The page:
Norway adopts country by country reporting. But there's a catch
The Norwegian Parliament on December 5th unanimously passed a law introducing country-by-country reporting for mining and forestry industries. This is a milestone in the fight for greater transparency in these companies.
What are the details?
The CbC law is based on the EU proposal – but with extra features. A reason to celebrate is that the Norwegian version makes companies also report on investments, sales revenue, production volumes, purchases of goods and services, and number of employees.
Which is excellent.
Even so - this is not at all a complete victory. Norway's then Finance Minister Sigbjørn Johnsen announced that Norway would introduce CbC back in June 2012, with several explicit statements in the media that CbC it is needed to combat tax dodging. But the Ministry of Finance proposals presented this October were met by disbelief from a united civil society.
The sole purpose of CbC, the proposals said, is to combat corruption - not tax evasion And there's more: the consequence of cutting out tax evasion as a purpose is that companies only need to report from countries where they have actual production operations. The countries where companies have so-called "support functions" -- that would be, ahem, tax havens -- would not be included!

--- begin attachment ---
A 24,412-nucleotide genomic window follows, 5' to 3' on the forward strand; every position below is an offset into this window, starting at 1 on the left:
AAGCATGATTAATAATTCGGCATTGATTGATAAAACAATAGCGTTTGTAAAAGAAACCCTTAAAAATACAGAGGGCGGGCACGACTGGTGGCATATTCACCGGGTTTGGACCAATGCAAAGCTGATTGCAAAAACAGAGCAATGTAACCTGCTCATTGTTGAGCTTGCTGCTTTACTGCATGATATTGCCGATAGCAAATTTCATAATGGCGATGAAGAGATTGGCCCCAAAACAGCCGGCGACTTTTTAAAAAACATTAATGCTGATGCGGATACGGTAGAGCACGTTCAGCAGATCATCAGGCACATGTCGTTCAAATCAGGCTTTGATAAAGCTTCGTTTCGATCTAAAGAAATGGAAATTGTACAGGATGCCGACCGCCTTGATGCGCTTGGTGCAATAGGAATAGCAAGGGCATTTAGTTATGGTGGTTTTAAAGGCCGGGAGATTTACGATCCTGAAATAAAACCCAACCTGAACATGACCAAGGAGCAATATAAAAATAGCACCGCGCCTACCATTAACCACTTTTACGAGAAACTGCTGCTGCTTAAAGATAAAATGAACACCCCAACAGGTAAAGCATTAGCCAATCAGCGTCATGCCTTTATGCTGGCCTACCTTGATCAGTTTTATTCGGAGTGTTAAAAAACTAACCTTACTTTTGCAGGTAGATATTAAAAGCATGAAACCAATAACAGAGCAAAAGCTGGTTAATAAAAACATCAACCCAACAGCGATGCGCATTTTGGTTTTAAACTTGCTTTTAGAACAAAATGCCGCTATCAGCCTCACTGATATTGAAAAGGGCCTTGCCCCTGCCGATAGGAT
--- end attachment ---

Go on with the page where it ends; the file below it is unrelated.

Which raises an important question: WHAT?
Even if one were to accept the premise that fighting corruption is the purpose of this law -- then why on earth would one remove tax havens from the equation?
A baffled and angry civil society will not stand for this, and considerable pressure followed.
In the end, tax evasion was included as a purpose, alongside corruption. But several open questions remain, as the implementing regulations are formulated:
The chairman of the Finance Committee in Parliament, Hans Olav Syversen, has stated that:
- Will it be explicitly stated that companies must report from all countries?
- Will reporting become mandatory for all sectors in coming revisions?
- In coming revisions, will CbC be connected to the companies’ financial statements so that the numbers can be verified and audited?
"It is difficult to imagine that one can ignore tax havens in the flows of money. If one is to prevent tax evasion, one must know where the money ends up. . . country-by- country reporting should apply to all sectors: I see that as a natural continuation."This is a clear political signal to the Finance Ministry who now will start implementing the CbC in regulations. We will follow closely – based on the dog's breakfast the Ministry made of it the last time around.
Update 2014: for information on Country-By-Country Reporting see here.